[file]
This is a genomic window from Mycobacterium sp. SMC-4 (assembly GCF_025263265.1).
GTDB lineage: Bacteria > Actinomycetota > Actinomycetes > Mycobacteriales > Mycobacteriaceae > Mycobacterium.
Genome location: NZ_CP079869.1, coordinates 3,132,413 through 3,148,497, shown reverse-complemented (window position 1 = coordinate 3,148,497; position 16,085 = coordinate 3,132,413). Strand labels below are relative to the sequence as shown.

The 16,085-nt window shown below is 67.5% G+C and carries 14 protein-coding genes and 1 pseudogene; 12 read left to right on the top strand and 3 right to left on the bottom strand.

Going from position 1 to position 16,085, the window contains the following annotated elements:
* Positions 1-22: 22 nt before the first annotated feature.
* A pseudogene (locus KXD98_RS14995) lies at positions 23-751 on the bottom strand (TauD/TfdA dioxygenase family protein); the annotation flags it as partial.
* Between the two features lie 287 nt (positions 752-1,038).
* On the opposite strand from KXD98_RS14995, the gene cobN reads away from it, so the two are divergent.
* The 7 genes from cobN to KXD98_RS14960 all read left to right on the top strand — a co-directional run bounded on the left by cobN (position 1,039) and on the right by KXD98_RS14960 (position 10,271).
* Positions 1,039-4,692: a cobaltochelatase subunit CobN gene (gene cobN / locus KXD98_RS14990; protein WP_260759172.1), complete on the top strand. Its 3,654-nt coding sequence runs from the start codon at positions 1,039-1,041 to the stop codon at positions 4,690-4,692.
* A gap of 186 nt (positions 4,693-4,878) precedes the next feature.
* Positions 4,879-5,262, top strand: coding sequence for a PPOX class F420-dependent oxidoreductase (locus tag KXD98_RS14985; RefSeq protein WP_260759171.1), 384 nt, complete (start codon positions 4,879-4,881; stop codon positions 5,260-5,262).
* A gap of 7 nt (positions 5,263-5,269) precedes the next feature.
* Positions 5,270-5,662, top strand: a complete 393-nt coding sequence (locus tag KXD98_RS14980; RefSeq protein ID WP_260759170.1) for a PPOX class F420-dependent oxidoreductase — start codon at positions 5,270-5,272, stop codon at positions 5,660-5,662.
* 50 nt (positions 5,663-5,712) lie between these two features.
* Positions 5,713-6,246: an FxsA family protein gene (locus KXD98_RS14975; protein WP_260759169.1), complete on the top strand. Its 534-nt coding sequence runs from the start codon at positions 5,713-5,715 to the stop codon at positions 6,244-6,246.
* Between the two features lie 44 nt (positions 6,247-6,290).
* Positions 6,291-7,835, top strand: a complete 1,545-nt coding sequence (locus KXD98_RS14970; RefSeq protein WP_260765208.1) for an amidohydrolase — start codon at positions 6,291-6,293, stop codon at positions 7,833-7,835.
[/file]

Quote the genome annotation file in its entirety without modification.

This is a genomic window from Mycobacterium sp. SMC-4 (assembly GCF_025263265.1).
GTDB lineage: Bacteria > Actinomycetota > Actinomycetes > Mycobacteriales > Mycobacteriaceae > Mycobacterium.
Genome location: NZ_CP079869.1, coordinates 3,132,413 through 3,148,497, shown reverse-complemented (window position 1 = coordinate 3,148,497; position 16,085 = coordinate 3,132,413). Strand labels below are relative to the sequence as shown.

The 16,085-nt window shown below is 67.5% G+C and carries 14 protein-coding genes and 1 pseudogene; 12 read left to right on the top strand and 3 right to left on the bottom strand.

Going from position 1 to position 16,085, the window contains the following annotated elements:
* Positions 1-22: 22 nt before the first annotated feature.
* A pseudogene (locus KXD98_RS14995) lies at positions 23-751 on the bottom strand (TauD/TfdA dioxygenase family protein); the annotation flags it as partial.
* Between the two features lie 287 nt (positions 752-1,038).
* On the opposite strand from KXD98_RS14995, the gene cobN reads away from it, so the two are divergent.
* The 7 genes from cobN to KXD98_RS14960 all read left to right on the top strand — a co-directional run bounded on the left by cobN (position 1,039) and on the right by KXD98_RS14960 (position 10,271).
* Positions 1,039-4,692: a cobaltochelatase subunit CobN gene (gene cobN / locus KXD98_RS14990; protein WP_260759172.1), complete on the top strand. Its 3,654-nt coding sequence runs from the start codon at positions 1,039-1,041 to the stop codon at positions 4,690-4,692.
* A gap of 186 nt (positions 4,693-4,878) precedes the next feature.
* Positions 4,879-5,262, top strand: coding sequence for a PPOX class F420-dependent oxidoreductase (locus tag KXD98_RS14985; RefSeq protein WP_260759171.1), 384 nt, complete (start codon positions 4,879-4,881; stop codon positions 5,260-5,262).
* A gap of 7 nt (positions 5,263-5,269) precedes the next feature.
* Positions 5,270-5,662, top strand: a complete 393-nt coding sequence (locus tag KXD98_RS14980; RefSeq protein ID WP_260759170.1) for a PPOX class F420-dependent oxidoreductase — start codon at positions 5,270-5,272, stop codon at positions 5,660-5,662.
* 50 nt (positions 5,663-5,712) lie between these two features.
* Positions 5,713-6,246: an FxsA family protein gene (locus KXD98_RS14975; protein WP_260759169.1), complete on the top strand. Its 534-nt coding sequence runs from the start codon at positions 5,713-5,715 to the stop codon at positions 6,244-6,246.
* Between the two features lie 44 nt (positions 6,247-6,290).
* Positions 6,291-7,835, top strand: a complete 1,545-nt coding sequence (locus KXD98_RS14970; RefSeq protein WP_260765208.1) for an amidohydrolase — start codon at positions 6,291-6,293, stop codon at positions 7,833-7,835.